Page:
Tokyo is a monster of a city, with an enormous headcount of over 13 million people. That’s a huge number to imagine, but to actually see even a small portion of that number in one place is pretty amazing. Tokyo’s most populous areas get incredibly crowded; Shibuya’s famous “Scramble” sees over a thousand crossers per minute, and department stores and trains get impossibly full during weekends and during rush hour, respectively. Famous festivals and events also see an enormous amount of people.
Despite this, Tokyo remains as one of the safest cities in the world to live in, and the city boasts punctual public services and more than enough restaurants, hotels, and apartments for everybody. How does Japan’s capital manage all these people?
Despite Tokyo being one of the most highly populated cities in the world, the population density isn’t that huge, meaning there is plenty of space per person. Tokyo is 2,118 km² which means its population density is 6,158 people per square kilometer. Although this is definitely big, it isn’t so dense in comparison to other cities. Mumbai, India has a population density of 28,508 and Manila in the Philippines has a population density of 41,515. Tokyo, in comparison, is quite a spacious city for the number of people who live there.
Thousands of people flock to business areas such as Tokyo Station, Shinjuku, and Shibuya on weekdays for work. Rush hour does, undoubtedly, get crazy, with people shoving onto trains and often getting half-squashed on their way to the office. However, train and bus staff work tirelessly to make sure public transport arrives frequently and leaves as punctually as possible. In central Tokyo, there are trains every three or four minutes, cleverly handling the gigantic number of commuters.
No matter how full a train might look, there will always be people who will get on, forcing others to move along and make way. Where other people might look at a full carriage and decide to get the next one, many people who grew up in the city won’t mind forcing themselves on even if there are just a few centimeters of space!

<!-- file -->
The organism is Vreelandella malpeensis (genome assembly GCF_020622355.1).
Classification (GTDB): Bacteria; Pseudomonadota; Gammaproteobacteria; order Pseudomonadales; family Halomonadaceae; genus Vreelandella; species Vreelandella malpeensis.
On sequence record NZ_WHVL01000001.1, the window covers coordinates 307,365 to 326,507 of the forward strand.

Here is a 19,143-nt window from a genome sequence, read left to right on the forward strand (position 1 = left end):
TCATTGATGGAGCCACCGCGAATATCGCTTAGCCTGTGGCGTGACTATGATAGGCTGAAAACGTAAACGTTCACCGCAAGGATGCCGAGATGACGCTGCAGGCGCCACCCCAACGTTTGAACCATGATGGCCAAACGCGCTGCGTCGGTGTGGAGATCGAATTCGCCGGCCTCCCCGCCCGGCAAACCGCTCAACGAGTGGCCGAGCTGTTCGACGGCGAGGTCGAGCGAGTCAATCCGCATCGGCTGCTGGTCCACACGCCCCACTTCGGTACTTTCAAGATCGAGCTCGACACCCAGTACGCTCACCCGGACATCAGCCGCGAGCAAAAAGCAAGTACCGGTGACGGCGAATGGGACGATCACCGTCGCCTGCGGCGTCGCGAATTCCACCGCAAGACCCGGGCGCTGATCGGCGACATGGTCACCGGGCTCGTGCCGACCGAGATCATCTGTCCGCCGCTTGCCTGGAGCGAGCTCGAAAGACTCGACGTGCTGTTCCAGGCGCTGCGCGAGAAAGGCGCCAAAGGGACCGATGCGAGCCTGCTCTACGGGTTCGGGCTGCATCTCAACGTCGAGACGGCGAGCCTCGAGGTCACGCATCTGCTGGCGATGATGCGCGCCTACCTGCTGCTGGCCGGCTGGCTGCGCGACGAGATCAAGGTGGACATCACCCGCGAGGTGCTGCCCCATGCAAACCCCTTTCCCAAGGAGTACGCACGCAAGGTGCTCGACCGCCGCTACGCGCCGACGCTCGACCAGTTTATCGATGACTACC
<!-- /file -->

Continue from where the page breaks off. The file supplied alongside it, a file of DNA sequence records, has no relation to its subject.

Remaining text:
Although there are a few exceptions, Japanese buildings tend to be quite narrow but very tall, making use of the little amount of floor space. It isn’t unusual to find a public building, such as a department store or cafe, that is only several square meters but over ten stories tall. Building like this makes the most out of the little (and very expensive) land they can use.
You will also see products crammed in every available space from floor to ceiling. A good example of this would be in Akihabara, where you’ll find many anime merchandise stores. Next time you visit Akihabara, see how many “towers” you can find!
Again, due to the expense of land, apartments tend to be a lot smaller than what you might be used to. Even houses are built very close to each other to save as much space as possible. Business hotels may offer only a small room and tiny bathroom, and it’s normal for an apartment in Tokyo to consist of just one room. Less space means more rooms.
Although you’ll see heads by the thousands flocking to Tokyo every day, many of them don’t actually live in the city. Tokyo doesn’t have to house as many people because most commuters live in neighboring areas such as Kanagawa, Saitama, and Chiba. Therefore, some of the people you’ll see crowding the areas of Tokyo later go home to other prefectures.
Although Tokyo is notorious for being crowded and busy, don’t let it deter you from visiting this fantastic city! The Japanese deal with their population very well. It isn’t all urban chaos, either – there are plenty of parks and quiet places in the city in which you can relax.
・Top 100 Things to Do in Akihabara, the Home of Japanese Pop Culture, in 2018
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・98 Things to Do in Shinjuku, the Party District of Tokyo, in 2018!